*Dispelling the myth of stored food in a vehicle*
You CAN eat that
By: Arkit2
05 December 2006

In this article I will dispel the myth about carrying food with you in a vehicle for extended periods of time. I have always wanted to carry more "on the go" food with me. I was stifled by an age old opinion I acquired from the days of Misc. Survivalism. Someone stated that "You canít keep any kind of food in a hot car." "It will be ruined in 30 to 60 days." "The heat will kill an MRE in 45 days"

Well I did not buy this, so, it is Facta non Verba time.

I want to be able to keep a 10 day supply of food on board at all times. I would like it to be varied, but in an emergency that would not be important. My likely choices were the nasty cost guard approved bars or freeze dried. Freeze dried is ok but requires pots to cook in, water, heat and time to cook. I have eaten the "survival" bars several times and only the Mainstays were even close to edible. I do still carry both in limited quantities. ("Sure buddy, I have food to share.")

***Note Mainstay bars are vacuum packed and can be punctured easily in a pack. Wrap them in newspaper and heavy plastic prior to long term vehicle storage. ***

I wanted to have two difficult items to myth bust with. First, I chose a pouch of no bean Chili. Meat and tomato sauce, the two evil dreaded mixes sure to cause botulism and death. This pouch was bought at a Big Lots store indicating that it was an overstock item that had been around a while.

I also wanted "normal every day" food.

Next I chose the dreaded MRE. Not just any MRE, but 13 year old chicken and rice entrees purchased from Emergency Essentials. These were still good and I was eating them up for lunch to get rid of them. (The cost each was less than .80 cents each in 1992.) If anything was to fail the test, this should.

I put several of each meal in to a freezer bag, shoved it into a rucksack and dropped it in my black plastic Contico tool box in the rear of my truck. My truck has a sealed camper top (dark brown) and I live in the south. Temperatures in the rear of the truck can easily get over 150 degrees. I loaded them up on Sept 11, 2005. I only pulled the gear box out once to use the full length of the bed. On Oct 21, 2006 I decided to pull my gear out and get ready for winter. I had forgotten about the test until I saw the note I left inside. Oh boy, now I was excited. I got to eat 13 year old food and food that was considered sub standard and baked for over a year. Well sort of excited. I wanted to know if it would be any good, and if I could modify my gear accordingly.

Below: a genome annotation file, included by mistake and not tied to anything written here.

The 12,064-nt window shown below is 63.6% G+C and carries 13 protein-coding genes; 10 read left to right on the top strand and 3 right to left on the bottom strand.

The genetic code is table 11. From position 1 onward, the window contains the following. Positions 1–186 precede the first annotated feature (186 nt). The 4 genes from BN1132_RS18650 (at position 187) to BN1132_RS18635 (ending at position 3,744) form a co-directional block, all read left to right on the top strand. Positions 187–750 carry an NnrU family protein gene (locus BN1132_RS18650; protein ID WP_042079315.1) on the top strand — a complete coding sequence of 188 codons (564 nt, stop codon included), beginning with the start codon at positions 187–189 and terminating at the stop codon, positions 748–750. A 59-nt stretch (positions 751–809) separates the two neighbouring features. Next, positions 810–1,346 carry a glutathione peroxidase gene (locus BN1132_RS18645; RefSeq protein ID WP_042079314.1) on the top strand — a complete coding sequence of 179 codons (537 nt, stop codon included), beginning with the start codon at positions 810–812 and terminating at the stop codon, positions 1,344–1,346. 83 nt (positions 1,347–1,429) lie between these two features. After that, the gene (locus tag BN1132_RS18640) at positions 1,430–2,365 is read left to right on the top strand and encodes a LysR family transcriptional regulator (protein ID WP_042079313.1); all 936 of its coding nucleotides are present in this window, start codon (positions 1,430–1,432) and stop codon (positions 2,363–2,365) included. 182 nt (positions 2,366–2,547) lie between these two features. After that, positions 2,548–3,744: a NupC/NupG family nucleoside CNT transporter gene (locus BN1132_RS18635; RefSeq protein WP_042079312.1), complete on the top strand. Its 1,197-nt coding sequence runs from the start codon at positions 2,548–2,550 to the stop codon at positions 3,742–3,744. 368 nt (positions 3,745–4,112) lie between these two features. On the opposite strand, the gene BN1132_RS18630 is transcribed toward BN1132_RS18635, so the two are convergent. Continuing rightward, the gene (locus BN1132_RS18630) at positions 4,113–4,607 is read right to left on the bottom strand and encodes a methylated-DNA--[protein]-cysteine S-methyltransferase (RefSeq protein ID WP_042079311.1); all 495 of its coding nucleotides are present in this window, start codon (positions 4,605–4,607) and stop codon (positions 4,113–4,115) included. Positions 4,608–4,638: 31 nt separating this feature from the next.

I believe that during most any emergency I will be in close proximity to my vehicles. Work, home, shopping, hunting or over at a friends, where ever I go, my vehicle is with me. Having a well stocked vehicle could be a life saver.

We eat what we store. That means at some point we will have MRE night. We will have canned hotdogs over the open fire. This night was a bit different.

I fed us all on the 13 year old MREís but mine was from my vehicle test. I also cooked up the chili. I kept a pouch of potato flakes in the bag as well so I fired them up as well.

I checked both the chili and MRE pouch for damage before I dropped it in to boiling water to cook. In just 5 minutes we were ready to eat.

I opened the chili pouch first and was surprised that it smelled good. My wife gave it a "Hmmmm" sort of look. She did not volunteer to test the first bite. I did so that I did not "mix" flavor. It tasted fine. Even the meat was the same consistency as others I had eaten before. So farÖÖso good.

After about Ĺ a bowl my family asked if they could try it. They did and made the usual comments about chili in general. Not bad. I could live off it if I had to. Hmmm itís ok.

Next up came the MRE entrées. These had the same consistency as the other 13 year old ones. Smell and flavor were also the same. The taste was also about the same but the rice was a bit more degraded than in the others. The others had been kept in a temperature stable environment for years. The potato flakes came out fine. I did not expect them to be any different.

I ate all items with no ill effects that evening or the next day. The kids kept looking over at me all night expecting something. All was well.

I believe that the new process for items that require no refrigeration and are stored in the new pouches is superior to plain canned goods. Iím sure that the calories are diminished but that will not be a concern for that small amount stored in a vehicle. I will have hot food in me and feel well fed.


Armed with this information I will begin stocking my vehicle with a bit more food and planning on keeping a 10-15 day supply. I will still rotate it out annually and eat it up. After all, I have only test data supporting one year.

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